A lot has been made about the Cubs re-dedication, or should I say dedication to the defensive side of the game this Spring, but is it just all talk? I know it’s early, but the numbers suggest that maybe the Cubs are on to something. Through three spring training games last year the Cubs committed a whopping nine errors, this year, one. The typical excuse used by many, including the coaching staff last year was that it was early, and mistakes will happen. Well, maybe that’s why that coaching staff, well most of it, is now unemployed. Ballplayers are ballplayers, and typically most of them learn the fundamentals at a very early age, that doesn’t mean that those players shouldn’t continue to practice them. Half the battle with defense is a players desire to actually field a ball the correct way, for years Alfonso Soriano was allowed to hop when making catches. Aramis Ramirez was allowed to ole balls left and right, and there was no consequence, more importantly it never changed, those days are over.
It starts at the top, Theo came in and brought in coaches and players that are fundamentally sound. Dale Sveum gets it, “That’s probably the biggest obstacle of all,” Sveum said. “Defense is everything, whether it’s (pitchers’ practice), pitching and catching the ball and throwing to the right bases and hitting cutoff men.” Hearing the manager talk about how important defense is should give a glimpse into how bad the Cubs organization really was when it came to that. The Cubs were so far gone as far as defense that the organization was the butt of a joke when they announced that they were having players read handouts about the proper way to play defense. That is mind-blowing, and it’s terrible that it had to come to that, but at least the people in charge now actually care enough about fixing it so much so that they didn’t mind a little public embarrassment.
No matter how much the coaches talk, the people who are really going to make the difference are the players. Starlin Castro was asked what he wanted to improve upon when he arrived at camp, “My defense,” he says. Castro is the cornerstone of the Cubs infield for many years to come, he’s an all-star already, and all of that came with 29 errors. It would be easy for the young shortstop to mail it in on defense because he knew he could get by with just the bat, but he’s not. That tells me a lot, the kid wants to learn, and knows that the people in charge also want him to learn. This brings me back to a game last summer when a ball was popped up and Castro and Barney lost it in the sun, here was Mike Quade post game.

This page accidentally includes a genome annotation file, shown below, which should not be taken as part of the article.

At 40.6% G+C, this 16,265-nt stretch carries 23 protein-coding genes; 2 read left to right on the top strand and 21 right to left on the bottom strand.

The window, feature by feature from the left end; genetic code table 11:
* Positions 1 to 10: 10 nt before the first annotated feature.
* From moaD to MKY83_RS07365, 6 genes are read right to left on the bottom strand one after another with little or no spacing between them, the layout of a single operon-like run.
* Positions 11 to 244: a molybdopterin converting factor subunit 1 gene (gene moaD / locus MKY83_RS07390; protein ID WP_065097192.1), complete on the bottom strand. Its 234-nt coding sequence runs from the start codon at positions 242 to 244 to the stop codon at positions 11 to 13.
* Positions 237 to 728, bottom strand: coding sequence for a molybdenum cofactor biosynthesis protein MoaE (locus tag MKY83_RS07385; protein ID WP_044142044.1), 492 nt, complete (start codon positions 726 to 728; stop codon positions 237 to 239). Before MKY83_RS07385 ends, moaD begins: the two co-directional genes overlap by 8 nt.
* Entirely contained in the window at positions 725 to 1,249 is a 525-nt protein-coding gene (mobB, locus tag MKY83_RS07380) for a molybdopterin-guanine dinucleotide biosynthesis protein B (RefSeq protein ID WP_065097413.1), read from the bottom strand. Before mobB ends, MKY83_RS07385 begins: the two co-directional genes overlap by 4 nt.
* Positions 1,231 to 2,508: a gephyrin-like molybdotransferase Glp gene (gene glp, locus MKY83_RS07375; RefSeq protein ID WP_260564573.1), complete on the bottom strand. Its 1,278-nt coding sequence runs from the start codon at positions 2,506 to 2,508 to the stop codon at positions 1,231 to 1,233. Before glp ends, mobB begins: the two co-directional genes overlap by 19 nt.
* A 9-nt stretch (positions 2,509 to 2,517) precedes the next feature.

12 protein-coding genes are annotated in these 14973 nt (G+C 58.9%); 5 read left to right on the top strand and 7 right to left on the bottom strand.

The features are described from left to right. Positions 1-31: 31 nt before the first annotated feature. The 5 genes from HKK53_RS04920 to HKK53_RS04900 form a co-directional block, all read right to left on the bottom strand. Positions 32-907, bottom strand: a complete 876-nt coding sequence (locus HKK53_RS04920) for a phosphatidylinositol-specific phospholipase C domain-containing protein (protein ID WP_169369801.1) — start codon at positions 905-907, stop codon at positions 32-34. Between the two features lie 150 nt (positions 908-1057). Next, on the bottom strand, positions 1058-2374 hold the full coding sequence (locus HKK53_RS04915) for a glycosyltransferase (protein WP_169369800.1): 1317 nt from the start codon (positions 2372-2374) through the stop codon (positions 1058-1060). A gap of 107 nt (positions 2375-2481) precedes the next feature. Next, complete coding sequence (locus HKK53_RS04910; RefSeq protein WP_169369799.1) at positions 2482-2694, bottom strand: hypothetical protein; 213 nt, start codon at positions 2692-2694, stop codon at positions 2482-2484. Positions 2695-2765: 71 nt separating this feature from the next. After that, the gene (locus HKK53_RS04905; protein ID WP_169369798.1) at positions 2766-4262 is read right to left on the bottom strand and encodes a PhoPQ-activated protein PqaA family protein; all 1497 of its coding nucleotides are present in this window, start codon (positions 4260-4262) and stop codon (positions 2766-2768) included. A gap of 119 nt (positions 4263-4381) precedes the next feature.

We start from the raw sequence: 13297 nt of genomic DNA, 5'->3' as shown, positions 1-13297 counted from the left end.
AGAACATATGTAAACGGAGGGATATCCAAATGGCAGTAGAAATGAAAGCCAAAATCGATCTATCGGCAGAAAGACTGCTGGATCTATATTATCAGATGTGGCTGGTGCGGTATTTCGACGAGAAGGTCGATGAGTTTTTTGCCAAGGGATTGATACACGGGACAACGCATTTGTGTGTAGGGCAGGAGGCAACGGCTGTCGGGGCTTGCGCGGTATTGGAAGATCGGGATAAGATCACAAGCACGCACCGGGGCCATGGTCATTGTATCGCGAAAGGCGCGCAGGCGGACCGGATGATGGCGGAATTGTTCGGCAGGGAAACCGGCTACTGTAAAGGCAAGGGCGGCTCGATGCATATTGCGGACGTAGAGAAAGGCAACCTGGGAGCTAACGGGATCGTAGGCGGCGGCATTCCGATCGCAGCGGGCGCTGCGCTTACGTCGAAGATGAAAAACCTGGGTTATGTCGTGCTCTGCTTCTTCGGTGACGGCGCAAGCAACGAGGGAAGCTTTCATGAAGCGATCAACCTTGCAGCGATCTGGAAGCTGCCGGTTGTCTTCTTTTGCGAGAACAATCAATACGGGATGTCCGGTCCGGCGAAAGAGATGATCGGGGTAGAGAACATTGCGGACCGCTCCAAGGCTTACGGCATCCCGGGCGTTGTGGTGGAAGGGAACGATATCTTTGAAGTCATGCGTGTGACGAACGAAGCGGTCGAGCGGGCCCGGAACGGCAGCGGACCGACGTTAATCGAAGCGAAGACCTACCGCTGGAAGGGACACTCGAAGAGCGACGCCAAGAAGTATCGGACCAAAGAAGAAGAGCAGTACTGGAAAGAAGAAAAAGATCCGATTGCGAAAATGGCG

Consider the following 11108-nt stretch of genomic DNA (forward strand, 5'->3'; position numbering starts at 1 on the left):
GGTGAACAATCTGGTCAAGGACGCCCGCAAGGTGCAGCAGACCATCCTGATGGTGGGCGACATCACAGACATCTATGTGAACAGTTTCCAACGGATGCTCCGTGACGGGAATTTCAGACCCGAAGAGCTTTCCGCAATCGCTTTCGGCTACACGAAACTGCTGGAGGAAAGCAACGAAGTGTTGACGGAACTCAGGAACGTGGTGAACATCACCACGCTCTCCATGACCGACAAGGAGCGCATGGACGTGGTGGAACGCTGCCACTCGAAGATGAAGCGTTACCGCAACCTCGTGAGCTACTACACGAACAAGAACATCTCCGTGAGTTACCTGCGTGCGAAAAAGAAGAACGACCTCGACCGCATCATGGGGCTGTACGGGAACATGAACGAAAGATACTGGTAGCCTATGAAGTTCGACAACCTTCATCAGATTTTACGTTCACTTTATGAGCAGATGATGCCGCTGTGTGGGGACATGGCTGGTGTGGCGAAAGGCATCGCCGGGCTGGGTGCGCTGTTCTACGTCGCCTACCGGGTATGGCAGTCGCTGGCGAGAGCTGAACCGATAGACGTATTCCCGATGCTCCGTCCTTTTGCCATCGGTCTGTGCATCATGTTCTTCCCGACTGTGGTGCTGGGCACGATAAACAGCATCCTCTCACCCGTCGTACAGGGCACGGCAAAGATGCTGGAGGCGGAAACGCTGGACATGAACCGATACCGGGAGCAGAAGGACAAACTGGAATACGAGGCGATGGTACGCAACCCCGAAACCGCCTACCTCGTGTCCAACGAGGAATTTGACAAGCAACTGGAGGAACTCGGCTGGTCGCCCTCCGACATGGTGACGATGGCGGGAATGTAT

We set a bad tone, [losing a] ball in the sun. [They] are communicating all the way. But I look back at this whole game and look at that play. The sun’s been in the same spot for however long Wrigley Field’s been here. Those are the kind of mistakes & there are some you accept. Others have to be taken care of.”
“I think our veterans are doing a pretty (expletive) good job. I see intensity from my center fielder and Rammy is playing really well and that doesn’t mean we don’t make some mistakes.”
If Quade wasn’t already on his way out of Chicago, he was officially gone after these comments in my opinion. He, as the manager, just contradicted what every player and every fan had watched all year up to that point. The focus wasn’t on fixing the real problems with the defense, it was to put the blame on the youngest guys to somehow deflect any criticism he was receiving? I don’t really know what he was doing, all I know is that teaching is the best way to correct errors, not making an example of someone, and that’s important to remember that as the Spring continues and the Cubs head North, how will Sveum deal with the young guys when it comes to defensive lapses. His straight forward approach makes me excited for what’s to come, he doesn’t pull any punches, he gets Castro for a couple of days and offers this, “He has a tendency to get a ground ball and look over his shoulder and that causes this shoulder to turn and he has to open up,” Sveum said. “That’s when you see the balls go down or they fly high. But if he keeps everything straight and focuses on the first baseman it’s a much easier play. A lot of young guys tend to do something like that or pick up the runner when they’re running down the base, and then it just causes problems.” Amazing, identifying a problem, and then going about trying to correct it through teaching. I don’t want this post to come off as living in the past and railing on Quade, it’s easy to do with some of the feelings I have for him, but the point I’m trying to make is that defense really is important, and now I feel like I’m not the only one that knows this. The manager, and more importantly the players know it, and seem willing to make the necessary adjustments and effort to make sure it’s not forgotten.
Thanks for reading